Right.

 

Gant Laborde:

Specifically Android. So you click something, and I have no idea what it's doing once you do a production build or why that was allowed to go out there, but it is trying hard to console down something, and it makes the Android builds unusable.

 

Jamon Holmgren:

Now, I'm not sure about React Native console logs, but it is possible to pick up on NS logs in production if you hook it up to the device manager in Xcode and kind of scan through that console. It's possible it's trying to write to something like that, but yeah, there's no real point. Most of your users aren't going to be scanning for console logs. This is going to be something that is just doing extra work for nothing, and io is famously slow.

 

Gant Laborde:

Yeah. Yeah. Absolutely. I would dare say, don't feel bad if you ever look at this article and take a look at these things and you didn't do one or several of these things. Hopefully, look at them and feel excited that you can go grab an app that needs to be released or that's recently been released and then do these checks, and then produce a much faster and efficient app. 

 

Robin Heinze:

Yeah. I think that's really important to mention. Don't feel bad if you read this list and you're like, "I haven't done any of these things." That was definitely one of my first thoughts. I was like, "Oh, I didn't do that one when I released my last one."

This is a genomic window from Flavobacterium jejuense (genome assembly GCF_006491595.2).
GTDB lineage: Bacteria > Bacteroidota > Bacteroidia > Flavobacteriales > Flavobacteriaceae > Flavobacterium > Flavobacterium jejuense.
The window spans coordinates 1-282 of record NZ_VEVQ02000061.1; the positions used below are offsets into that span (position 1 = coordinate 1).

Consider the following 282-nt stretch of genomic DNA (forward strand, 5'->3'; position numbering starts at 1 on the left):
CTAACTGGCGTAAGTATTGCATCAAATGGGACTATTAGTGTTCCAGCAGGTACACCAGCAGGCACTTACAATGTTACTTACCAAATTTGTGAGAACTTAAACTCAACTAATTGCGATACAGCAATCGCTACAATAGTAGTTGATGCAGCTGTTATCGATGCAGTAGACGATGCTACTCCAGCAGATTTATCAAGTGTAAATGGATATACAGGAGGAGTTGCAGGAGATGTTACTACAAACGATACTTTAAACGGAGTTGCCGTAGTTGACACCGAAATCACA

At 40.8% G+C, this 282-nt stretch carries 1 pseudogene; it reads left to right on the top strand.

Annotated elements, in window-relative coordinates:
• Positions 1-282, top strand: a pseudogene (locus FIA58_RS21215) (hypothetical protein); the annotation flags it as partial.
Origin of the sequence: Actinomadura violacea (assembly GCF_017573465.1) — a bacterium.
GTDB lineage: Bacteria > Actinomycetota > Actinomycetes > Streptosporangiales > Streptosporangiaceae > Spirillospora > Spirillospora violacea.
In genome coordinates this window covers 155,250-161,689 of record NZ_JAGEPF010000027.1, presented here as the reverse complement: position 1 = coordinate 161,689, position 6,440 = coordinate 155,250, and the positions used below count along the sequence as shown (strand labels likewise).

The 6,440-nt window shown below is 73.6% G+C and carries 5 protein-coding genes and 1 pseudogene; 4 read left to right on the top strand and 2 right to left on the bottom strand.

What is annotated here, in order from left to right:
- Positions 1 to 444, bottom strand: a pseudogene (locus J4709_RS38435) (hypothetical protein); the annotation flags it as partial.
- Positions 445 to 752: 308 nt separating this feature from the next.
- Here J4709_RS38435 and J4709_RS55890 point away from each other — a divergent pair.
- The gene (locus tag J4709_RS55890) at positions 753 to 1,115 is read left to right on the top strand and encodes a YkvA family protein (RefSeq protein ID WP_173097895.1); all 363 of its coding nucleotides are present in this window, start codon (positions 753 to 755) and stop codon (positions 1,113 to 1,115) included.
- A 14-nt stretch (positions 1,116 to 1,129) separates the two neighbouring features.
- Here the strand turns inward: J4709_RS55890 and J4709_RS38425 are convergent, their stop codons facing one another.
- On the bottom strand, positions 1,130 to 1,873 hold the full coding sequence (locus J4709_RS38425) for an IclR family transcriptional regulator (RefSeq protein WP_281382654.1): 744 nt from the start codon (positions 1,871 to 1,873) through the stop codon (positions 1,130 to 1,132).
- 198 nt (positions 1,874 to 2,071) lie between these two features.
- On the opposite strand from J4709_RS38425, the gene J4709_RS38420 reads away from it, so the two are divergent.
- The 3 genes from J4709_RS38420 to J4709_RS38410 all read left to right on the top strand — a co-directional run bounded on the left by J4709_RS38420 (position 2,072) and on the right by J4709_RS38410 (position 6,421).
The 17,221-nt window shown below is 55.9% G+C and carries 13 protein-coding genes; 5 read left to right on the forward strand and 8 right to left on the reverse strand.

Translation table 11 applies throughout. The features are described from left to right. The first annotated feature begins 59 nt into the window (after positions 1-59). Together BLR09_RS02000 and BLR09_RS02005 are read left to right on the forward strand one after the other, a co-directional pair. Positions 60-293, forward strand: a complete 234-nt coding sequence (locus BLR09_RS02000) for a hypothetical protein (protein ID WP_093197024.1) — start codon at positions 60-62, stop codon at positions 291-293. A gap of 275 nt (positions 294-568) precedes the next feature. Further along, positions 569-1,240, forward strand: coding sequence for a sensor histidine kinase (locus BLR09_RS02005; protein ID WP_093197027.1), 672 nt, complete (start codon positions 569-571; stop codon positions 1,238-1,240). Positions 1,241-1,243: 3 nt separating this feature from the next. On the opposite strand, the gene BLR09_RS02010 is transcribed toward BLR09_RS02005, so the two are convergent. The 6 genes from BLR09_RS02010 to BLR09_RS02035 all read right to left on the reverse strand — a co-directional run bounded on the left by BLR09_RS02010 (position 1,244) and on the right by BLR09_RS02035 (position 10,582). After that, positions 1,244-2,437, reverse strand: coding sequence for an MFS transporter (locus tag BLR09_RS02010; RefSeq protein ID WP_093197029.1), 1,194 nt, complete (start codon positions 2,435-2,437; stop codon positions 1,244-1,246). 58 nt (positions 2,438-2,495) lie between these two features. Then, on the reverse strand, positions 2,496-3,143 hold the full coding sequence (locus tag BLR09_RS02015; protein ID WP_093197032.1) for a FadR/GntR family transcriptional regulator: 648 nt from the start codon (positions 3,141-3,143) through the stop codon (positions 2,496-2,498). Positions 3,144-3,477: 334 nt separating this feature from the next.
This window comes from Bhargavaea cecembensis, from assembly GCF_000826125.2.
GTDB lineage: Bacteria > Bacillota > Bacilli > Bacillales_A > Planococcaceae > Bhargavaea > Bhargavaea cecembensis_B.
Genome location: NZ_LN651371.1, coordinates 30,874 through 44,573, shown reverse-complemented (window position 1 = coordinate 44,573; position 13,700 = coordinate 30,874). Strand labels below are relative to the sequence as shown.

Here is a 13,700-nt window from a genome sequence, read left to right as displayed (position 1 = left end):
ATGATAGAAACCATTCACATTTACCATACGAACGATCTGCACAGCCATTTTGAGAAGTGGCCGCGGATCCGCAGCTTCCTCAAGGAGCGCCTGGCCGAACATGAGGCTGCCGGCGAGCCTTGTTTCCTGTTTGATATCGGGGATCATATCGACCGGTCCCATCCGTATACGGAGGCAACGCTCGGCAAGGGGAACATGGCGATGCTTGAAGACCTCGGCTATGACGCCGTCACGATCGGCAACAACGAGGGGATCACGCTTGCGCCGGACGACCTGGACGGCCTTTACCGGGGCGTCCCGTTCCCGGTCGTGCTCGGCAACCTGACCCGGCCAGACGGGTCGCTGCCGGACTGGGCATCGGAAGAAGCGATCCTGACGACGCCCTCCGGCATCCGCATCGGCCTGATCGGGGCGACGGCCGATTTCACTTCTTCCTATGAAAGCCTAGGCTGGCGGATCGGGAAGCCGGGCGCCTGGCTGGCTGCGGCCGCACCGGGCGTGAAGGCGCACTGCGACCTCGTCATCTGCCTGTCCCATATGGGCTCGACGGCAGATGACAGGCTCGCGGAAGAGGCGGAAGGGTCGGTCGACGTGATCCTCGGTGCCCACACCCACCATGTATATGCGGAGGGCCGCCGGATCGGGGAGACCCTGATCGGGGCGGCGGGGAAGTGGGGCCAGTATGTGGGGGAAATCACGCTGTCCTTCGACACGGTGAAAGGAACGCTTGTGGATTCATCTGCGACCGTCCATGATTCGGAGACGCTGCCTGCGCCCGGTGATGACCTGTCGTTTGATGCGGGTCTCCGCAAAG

Gant Laborde:

Shame-driven development.

 

Robin Heinze:

Yeah. It's an opportunity for the next time or the most recent time.

 

Jamon Holmgren:

Totally.

 

Adhithi Ravichandran:

I was going to ask a general question to everyone. I use TestFlight all the time and have plenty of beta testers on. Do you guys do that, too, at Infinite Red?

 

Jamon Holmgren:

Yeah. Totally. TestFlight's something that is constantly being used. Now, the number of beta testers really does depend on our client. We had a project that we did just recently where we were kind of begging the founder to bring on more beta testers, because we really needed more testing of it. We never ended up quite getting enough, and we did end up having a few issues that had to be fixed at the front end of launching. It really is important to have lots of beta testers on there early on in the process.